Cherie Bar­ber re­alises the ren­o­va­tion po­ten­tial of a spa­cious, but dated, bath­room.

Homes+ (Australia) - - CONTENTS -

Cherie Bar­ber gives a big, Nineties-style bath­room a beau­ti­ful bud­get makeover.

IT’S NOT OF­TEN I get to work with a re­ally good-sized bath­room over a small, typ­i­cal wash­room. There’s the op­tion to add el­e­ments, to­tally re­think the lay­out and make a splash with fea­ture tiles that might not oth­er­wise work.

This bath­room that I worked on for Chan­nel Ten’s The Liv­ing Room was a clas­sic throw­back to the blue-andyel­low schemes of the Nineties. The dated colour scheme was a shocker, but with to­day’s fan­tas­tic se­lec­tion of tiles, there was a so­lu­tion at hand. I also wanted to add a toi­let (ad­di­tional to the ex­ist­ing WC), which al­ways bumps up the value of a house. Here are the four ma­jor changes we made.


The best way to save money on a reno is to look at what you can save. In this case, the old tiles def­i­nitely had to go, but the van­ity was in good con­di­tion and of­fered am­ple stor­age. I sim­ply changed the pro­file of the dated doors by adding MDF ar­chi­trave for a Shak­er­style look, and used White Knight lam­i­nate paint in Iron Age to over­haul the colour. I also added a new lam­i­nate bench­top with his-and-hers basins to put the fi­nal stamp on new-look van­ity.


With the old tiles ripped out and new floor sheet­ing and waterproofing done, it was time to make the sin­gle big­gest dif­fer­ence to this bath­room – new tiles. A fea­ture wall in hexag­o­nal Nova Hex Car­rara Blend Bianco tiles from Beau­mont Tiles pro­vides a strate­gic fo­cal point and a glam­orous back­drop that won’t date. Neu­tral coloured, large-for­mat floor and wall tiles com­ple­ment the fea­ture wall.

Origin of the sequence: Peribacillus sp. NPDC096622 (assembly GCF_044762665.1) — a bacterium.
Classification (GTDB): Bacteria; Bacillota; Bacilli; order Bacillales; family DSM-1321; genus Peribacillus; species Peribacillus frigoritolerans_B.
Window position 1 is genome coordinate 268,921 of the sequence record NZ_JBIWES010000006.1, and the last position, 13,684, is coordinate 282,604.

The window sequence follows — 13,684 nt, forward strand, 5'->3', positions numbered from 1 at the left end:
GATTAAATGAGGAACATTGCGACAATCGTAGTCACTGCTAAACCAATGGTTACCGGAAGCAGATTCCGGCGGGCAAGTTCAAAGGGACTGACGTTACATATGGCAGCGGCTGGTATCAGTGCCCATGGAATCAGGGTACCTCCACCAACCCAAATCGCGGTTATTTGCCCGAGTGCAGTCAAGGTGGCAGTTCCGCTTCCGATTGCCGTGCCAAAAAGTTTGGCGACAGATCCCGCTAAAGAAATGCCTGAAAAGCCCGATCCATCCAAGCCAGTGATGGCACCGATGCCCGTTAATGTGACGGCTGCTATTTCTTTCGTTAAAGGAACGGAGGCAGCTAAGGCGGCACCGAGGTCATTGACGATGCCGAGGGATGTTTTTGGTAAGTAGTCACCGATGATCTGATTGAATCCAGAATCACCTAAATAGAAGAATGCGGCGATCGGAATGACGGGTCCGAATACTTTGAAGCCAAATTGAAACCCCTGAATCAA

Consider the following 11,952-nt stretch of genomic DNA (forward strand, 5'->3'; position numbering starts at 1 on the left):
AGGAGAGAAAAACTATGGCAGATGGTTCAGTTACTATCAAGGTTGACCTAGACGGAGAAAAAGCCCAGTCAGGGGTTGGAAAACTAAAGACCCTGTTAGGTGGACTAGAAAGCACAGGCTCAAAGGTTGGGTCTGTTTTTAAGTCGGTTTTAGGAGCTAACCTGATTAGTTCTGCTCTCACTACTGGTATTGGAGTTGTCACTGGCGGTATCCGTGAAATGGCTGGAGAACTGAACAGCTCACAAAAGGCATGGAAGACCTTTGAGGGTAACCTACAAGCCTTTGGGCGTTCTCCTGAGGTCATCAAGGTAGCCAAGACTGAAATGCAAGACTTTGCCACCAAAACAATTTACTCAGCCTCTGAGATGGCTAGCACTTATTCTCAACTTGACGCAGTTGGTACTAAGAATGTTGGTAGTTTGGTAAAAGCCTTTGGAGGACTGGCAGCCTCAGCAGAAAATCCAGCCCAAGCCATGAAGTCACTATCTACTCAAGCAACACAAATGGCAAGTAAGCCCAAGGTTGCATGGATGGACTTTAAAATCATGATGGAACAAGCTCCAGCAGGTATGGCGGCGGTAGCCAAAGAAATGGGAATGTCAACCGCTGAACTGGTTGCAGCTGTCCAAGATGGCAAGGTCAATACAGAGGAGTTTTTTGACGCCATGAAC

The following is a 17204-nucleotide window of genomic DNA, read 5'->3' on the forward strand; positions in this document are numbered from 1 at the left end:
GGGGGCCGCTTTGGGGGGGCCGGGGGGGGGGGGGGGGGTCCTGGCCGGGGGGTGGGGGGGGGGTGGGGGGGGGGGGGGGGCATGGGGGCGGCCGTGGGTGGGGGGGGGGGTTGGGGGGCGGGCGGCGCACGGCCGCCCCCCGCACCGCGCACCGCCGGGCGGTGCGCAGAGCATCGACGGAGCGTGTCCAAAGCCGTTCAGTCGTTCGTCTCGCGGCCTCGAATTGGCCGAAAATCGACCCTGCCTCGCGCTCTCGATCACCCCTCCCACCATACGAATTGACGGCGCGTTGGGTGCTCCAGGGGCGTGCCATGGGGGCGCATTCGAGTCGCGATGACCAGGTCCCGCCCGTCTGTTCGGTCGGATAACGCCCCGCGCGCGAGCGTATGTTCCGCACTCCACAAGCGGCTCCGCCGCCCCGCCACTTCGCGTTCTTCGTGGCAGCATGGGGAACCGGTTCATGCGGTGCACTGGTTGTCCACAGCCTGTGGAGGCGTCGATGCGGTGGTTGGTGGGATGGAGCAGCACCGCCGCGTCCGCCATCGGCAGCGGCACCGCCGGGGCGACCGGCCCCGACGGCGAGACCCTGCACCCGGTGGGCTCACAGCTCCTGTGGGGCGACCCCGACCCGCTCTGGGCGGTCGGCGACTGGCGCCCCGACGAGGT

In or­der to add a toi­let I had to move the bath, so I seized the op­por­tu­nity to re­place the old one with a con­tem­po­rary free­stand­ing bath. I also took out the mouldy old shower unit and added an open shower with a frame­less glass panel and tiles that seam­lessly blend into the floor.

Given this is a fam­ily home with eight peo­ple shar­ing the bath­room, the ad­di­tional toi­let is a god­send.


Mod­ern new tap­ware and fit­tings from a dis­count on­line re­tailer, Ren­o­va­tion D, along with up­dated light­ing, in­clud­ing new wall sconces, and a coat of mould-proof ceil­ing paint were the fi­nal touches on a makeover that cre­ated a bath­room that was as good as new – on a bud­get that proves your imag­i­na­tion is one of the big­gest as­sets on any dol­lar-wise ren­o­va­tion.

Re­mem­ber this? The hor­ri­ble Nineties colour scheme was on the list of things that had to go.

Shower power Re­mov­ing the old built-in shower meant that the new one could be flush with the bath­room floor.

Smart think­ing

Cherie saved money by mod­i­fy­ing and paint­ing the old cab­i­nets in­stead of re­plac­ing them.

Lit­tle splurge

The new tiles were the most ex­pen­sive part of the reno, but make the big­gest im­pact.

More is more There was plenty of room to add a an­other toi­let and value to the house.

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